Villa at home: QPR recovered from a dire start to the season by putting some much needed points on the board through September and October. Nervous, single-goal wins against team destined to struggle all season – Wigan, Reading and Bolton – grew into more comfortable two-goal margins – albeit against two other teams that have been down the bottom all year, Ipswich and Millwall. It wasn’t until October was turning into November that Rangers really hit their straps. The 2-0 win at Portman Road on a gorgeous Saturday afternoon bled into a Tuesday night shellacking of Sheff Wed 3-0 at Loftus Road. Bouyed by consecutive wins and clean sheets, Rangers accelerated into a televised Friday night game with Aston Villa and were superb. Pawel Wszolek scored the only goal of the game, QPR’s incessant midfield nagging stunted Ickle Jack Gwealish to manager Dean Smith’s petty frustration, and although Tammy Abraham missed a second half sitter to equalise, Rangers deserved their win. The partnership of Leistner and Lynch at the back was lauded, Geoff Cameron’s impact in holding midfield drew high praise, and optimism was starting to course through the place. A fantastic end to a great week.
Links >>> QPR 1 Villa 0 Match Report
Christmas cheer: Another little piece of “typical QPR” history was put to bed through December. Rangers never do much over the festive period and after starting December with a poor loss at home to Hull and then away at Leeds it looked like being more of the same. But Tony Pulis’ promotion chasing Middlesbrough side was beaten 2-1 at Loftus Road immediately prior to the Nottingham Forest miracle and Ipswich were seen off 3-0 at home on Boxing Day. A 0-0 draw at home to strugglers Reading was a misstep but Rangers rallied to draw 2-2 in fine style at Aston Villa on New Year’s Day. Rangers haven’t won four games in December since 1974 and this was as close as they’ve come since. It put them eighth in the table, just two points shy of the play-off places.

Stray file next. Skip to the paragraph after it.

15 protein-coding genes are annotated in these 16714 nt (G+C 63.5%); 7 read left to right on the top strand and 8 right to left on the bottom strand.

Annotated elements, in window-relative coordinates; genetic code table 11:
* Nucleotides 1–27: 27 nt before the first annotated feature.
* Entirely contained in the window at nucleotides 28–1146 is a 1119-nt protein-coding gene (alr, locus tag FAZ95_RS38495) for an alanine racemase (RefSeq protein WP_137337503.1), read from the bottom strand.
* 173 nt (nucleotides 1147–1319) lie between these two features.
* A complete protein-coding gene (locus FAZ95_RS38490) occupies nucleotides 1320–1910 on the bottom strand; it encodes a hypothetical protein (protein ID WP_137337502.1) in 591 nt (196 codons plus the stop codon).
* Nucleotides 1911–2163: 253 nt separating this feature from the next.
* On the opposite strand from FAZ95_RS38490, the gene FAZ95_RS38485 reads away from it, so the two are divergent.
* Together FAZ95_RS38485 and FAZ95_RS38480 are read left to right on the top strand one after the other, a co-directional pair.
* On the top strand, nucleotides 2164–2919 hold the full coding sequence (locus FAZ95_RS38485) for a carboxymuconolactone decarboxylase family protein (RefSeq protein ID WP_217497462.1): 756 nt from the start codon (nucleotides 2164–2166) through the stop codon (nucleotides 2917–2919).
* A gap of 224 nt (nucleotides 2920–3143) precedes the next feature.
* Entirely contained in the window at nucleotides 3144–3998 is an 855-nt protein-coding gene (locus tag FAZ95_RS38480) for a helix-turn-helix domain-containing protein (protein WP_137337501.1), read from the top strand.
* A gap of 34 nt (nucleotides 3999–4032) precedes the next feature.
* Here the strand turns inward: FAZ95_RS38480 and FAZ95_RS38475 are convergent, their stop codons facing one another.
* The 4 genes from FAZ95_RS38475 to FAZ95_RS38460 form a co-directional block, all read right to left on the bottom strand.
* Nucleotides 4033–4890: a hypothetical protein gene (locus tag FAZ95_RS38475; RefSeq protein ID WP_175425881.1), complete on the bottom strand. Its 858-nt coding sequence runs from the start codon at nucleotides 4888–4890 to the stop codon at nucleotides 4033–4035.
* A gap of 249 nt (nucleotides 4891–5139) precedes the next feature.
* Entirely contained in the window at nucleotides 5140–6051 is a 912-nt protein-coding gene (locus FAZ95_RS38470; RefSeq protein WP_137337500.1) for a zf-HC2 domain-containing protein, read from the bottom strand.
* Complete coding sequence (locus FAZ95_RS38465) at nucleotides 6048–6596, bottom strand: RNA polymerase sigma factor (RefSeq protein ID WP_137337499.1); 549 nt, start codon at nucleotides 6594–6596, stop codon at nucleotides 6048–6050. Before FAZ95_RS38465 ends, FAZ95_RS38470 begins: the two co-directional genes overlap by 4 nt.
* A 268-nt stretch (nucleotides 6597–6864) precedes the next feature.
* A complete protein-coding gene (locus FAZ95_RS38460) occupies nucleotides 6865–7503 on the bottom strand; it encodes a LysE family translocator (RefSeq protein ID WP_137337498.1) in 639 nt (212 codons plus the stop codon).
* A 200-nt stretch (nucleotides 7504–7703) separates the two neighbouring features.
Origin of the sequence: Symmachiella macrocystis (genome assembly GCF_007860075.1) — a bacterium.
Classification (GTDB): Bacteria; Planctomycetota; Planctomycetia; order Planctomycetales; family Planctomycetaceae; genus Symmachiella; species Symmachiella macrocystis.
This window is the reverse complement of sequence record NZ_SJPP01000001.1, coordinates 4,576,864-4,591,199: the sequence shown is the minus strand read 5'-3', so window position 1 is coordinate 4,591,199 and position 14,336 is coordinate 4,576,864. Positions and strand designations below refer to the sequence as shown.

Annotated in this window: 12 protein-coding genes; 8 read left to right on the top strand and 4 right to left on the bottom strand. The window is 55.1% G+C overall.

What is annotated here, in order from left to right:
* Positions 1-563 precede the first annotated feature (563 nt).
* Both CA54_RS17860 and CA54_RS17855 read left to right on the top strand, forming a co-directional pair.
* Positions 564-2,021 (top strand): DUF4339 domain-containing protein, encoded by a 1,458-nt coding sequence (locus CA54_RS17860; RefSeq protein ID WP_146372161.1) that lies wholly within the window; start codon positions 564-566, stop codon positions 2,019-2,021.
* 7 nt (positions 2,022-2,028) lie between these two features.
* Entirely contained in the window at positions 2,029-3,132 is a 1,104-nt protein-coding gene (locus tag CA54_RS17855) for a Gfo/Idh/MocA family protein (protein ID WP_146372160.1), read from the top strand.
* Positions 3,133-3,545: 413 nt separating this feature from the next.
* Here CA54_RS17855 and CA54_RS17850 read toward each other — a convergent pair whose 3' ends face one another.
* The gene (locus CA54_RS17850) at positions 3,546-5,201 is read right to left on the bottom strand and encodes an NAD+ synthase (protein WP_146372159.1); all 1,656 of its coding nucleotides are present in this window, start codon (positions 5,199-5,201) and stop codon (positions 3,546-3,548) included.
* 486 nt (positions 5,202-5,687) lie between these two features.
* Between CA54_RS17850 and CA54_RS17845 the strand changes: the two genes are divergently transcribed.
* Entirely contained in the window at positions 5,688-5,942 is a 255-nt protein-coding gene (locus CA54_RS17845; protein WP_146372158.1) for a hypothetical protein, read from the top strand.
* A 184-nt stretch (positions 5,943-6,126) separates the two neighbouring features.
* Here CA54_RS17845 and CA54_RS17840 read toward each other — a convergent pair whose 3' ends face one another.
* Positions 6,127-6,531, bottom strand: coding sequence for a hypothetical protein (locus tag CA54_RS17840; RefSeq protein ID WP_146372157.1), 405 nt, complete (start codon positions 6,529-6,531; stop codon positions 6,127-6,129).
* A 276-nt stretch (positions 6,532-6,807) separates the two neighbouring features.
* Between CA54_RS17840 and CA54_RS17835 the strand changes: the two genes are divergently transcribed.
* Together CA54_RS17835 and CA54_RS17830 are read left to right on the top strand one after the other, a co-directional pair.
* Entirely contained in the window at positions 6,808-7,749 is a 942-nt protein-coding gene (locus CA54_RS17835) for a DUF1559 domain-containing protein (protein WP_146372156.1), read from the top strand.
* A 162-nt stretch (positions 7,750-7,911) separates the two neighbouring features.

Leeds home: One of the reasons the team’s post New Year run of just one win from 15 games didn't draw an angry reaction and an earlier sacking was empathy from supporters around the circumstances. That cup run, welcome as it was, set up a dire set of fixtures in February that saw QPR play six of the top eight in the division and a Premier League team all inside the shortest month of the year. Quite why the postponed Leeds and West Brom games had to be crammed into this space is beyond me – I smell Shaun Harvey’s EFL at work – but it set the team up with a horrendously difficult task. Added to that, some rank bad luck and even worse refereeing. A point away to a Bristol City team that had won nine in a row prior looked to have been justifiably won before referee Tony Harrington awarded a nonsense stoppage time penalty. Rangers had been denied their own spot kick in stoppage time in a narrow defeat at Wigan just before that and then when they were awarded one against Birmingham to complete a memorable comeback from four nil down they missed it. Against West Brom they battled hard, played well, deserved their point, only to lose Luke Freeman to injury after all the subs had been made and then succumbed with ten men with the last kick of the match to a player who should have been sent off earlier in the game. You couldn’t really blame the manager for much of that, and the crowd and club were rewarded for their patience with a big night under the lights at Loftus Road against Marcelo Bielsa’s Premier League-chasing side. Luke Freeman turned in a monumental personal showing, dragging his team kicking and screaming over the line with the only goal of the game. It felt like a big relief, moving Rangers safe once and for all, and setting them up for an easier March ahead…